Tuesday, July 28, 2009

What's A Beer Among Friends?

What's a beer among friends right? I mean, I'm trying to remember the last time I accused someone of acting stupidly before I knew all of the facts, then offered a pretty lame excuse for an apology to them, then invited them over for beer, along with my friend who hurled racial accusations towards this someone and for good measure, insulted their mother. Please tell me I'm not the only one that sees the incredibly condescending and disingenuous nature of this whole shameful debacle.

As a black man, I am ashamed and appalled at the careless attempt to paint this whole episode as one more instance of black victimization at the hands of an angry white police officer. Prof. Gates is a race-baiter who happens to be a well-respected intellectual and icon within the Black community. He uses his prominence within Harvard and within the Black community to play upon the fears, real or imagined, that Blacks have concerning the police, specifically white police officers, by painting himself a helpless, bewildered victim of deep-seeded white racism. What is more troubling to me is the irresponsible, careless, and reckless nature with which the President inserted himself into the middle of this whole situation. He's used the Presidential office as a way to verbally put a load of bricks on someone trying to do their job, while fully admitting he didn't have all of the facts. Now as a Harvard law student, I'm sure he had some courses that covered proper decorum regarding how to speak to and properly address a case or legal incident pending full disclosure of the facts.

Trying to soften the blowback from his previous statement, he comes back later to talk about how all of this has become a teachable moment while never saying the two words that would've sent an enormous message..."I'm sorry." For all of his brilliance, it baffles me how he could so carelessly offer judgement on a situation and on a person he knew nothing about while refusing to offer a sincere apology that could've spoken volumes to so many people directly and indirectly involved in the situation. And now, the President has invited Prof. Gates and Sgt. Crowley to the White House for a beer to talk things over and put things aside. Frankly, the one person I believe that has acted the most professional and most befitting of his stature and station is Sgt. Crowley, who has been vilified and demonized by two people who know full well the cruelty that is baseless accusations and slander.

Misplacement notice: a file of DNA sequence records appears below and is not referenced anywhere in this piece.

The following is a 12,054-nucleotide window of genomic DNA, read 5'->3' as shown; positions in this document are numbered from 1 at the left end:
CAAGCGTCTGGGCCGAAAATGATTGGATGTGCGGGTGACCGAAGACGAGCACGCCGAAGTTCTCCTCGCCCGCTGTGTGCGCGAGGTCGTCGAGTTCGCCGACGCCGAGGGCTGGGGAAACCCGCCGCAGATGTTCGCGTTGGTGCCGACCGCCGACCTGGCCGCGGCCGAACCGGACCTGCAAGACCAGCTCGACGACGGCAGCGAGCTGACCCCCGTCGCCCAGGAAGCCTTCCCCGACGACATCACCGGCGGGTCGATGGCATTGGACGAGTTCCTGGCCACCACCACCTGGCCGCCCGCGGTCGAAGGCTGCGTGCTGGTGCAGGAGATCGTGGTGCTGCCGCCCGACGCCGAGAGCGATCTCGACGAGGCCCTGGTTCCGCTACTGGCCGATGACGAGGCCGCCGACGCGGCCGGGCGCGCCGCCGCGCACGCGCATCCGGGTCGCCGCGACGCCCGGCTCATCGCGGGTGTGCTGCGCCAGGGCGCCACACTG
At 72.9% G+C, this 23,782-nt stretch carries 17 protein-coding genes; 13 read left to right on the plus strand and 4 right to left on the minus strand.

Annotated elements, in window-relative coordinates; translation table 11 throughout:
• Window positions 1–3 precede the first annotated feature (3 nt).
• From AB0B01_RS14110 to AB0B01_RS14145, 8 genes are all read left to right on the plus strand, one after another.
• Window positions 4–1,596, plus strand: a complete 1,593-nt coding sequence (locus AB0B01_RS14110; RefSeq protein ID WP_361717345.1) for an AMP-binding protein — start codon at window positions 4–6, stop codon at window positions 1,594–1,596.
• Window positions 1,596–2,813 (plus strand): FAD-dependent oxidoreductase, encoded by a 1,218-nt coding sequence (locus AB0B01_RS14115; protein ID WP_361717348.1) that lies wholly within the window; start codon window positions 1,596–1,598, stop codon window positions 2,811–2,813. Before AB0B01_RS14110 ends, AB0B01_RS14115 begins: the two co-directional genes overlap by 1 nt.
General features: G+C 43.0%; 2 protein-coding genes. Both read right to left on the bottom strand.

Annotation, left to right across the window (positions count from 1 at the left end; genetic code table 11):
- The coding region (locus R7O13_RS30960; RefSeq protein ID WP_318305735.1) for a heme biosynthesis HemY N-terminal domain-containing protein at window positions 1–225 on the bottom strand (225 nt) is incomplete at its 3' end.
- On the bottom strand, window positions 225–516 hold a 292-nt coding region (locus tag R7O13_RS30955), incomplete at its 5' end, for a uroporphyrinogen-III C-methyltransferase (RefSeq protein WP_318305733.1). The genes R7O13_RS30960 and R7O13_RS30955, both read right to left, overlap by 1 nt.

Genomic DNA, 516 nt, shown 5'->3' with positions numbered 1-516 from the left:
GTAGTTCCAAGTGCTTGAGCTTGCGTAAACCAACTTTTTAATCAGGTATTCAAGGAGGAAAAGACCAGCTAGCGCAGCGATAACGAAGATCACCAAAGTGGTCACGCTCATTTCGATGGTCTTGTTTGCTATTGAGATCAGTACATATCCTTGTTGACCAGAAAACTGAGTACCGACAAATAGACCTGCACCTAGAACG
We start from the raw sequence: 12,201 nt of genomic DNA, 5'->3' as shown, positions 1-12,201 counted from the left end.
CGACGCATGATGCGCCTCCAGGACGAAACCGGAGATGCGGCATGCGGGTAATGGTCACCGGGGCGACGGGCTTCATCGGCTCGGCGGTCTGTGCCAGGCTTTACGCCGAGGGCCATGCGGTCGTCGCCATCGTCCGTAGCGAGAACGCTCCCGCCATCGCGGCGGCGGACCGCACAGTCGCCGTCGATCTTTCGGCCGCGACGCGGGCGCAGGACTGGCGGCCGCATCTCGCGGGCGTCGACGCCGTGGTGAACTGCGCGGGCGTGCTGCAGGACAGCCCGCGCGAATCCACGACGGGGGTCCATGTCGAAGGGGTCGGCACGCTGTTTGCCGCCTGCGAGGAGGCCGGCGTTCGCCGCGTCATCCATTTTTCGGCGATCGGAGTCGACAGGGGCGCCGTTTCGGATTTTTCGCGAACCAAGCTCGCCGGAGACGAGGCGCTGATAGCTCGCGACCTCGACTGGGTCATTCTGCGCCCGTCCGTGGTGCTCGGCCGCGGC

No, this won't be a beer among friends. Rather, this should be an instructional for President Obama and Prof. Gates as to how to act in a way that's befitting their respective stations. Someone should take notes...they could probably learn something from a true professional.

1 comment:

  1. Well, there's only one truth to this story, and who knows what we're getting from the officer, the professor, or from the media. Without knowing exactly what happened, it's hard for me to form a real opinion, and I fear this will sound like a politican's answer, but here are my thoughts:

    The situation according Mr. Gates is far different from one written in the police report. It is my sincere hope that an officer didn't handcuff a man on his own property after a calm encounter before, during, and after the man gave proof of his residence.

    It is also my sincere hope that a man didn't lose his cool and insult a police officer's mama because he assumed racism was taking place, and decided to use this to his advantage. I certainly think Mr. Gates should stop using his special documentary film-making, highly-educated, Harvard faculty, I-so-obviously-have-a-hired-driver status to anoint himself and how special he is. It certainly isn't helping him fight the I'm-such-a-victim-here battle.

    It's sad that we have to worry about whether or not the officer only arrested Mr. Gates because he is black. It's equally sad that we have to wonder if charges were dropped against Mr. Gates only because he is.

    I agree it was in bad form for the President to comment on a local situation he knew little about before the process was complete.

    Idealist that I am, I don't think the issues borne by prejudice and racism in this country will be healed - except by a specific measure of grace from God. I believe it is the price we pay for writing up a fabulous Constitutional document that - while purporting to defend the rights of all citizens - was really only used to protect a white men.
    - Rhonda

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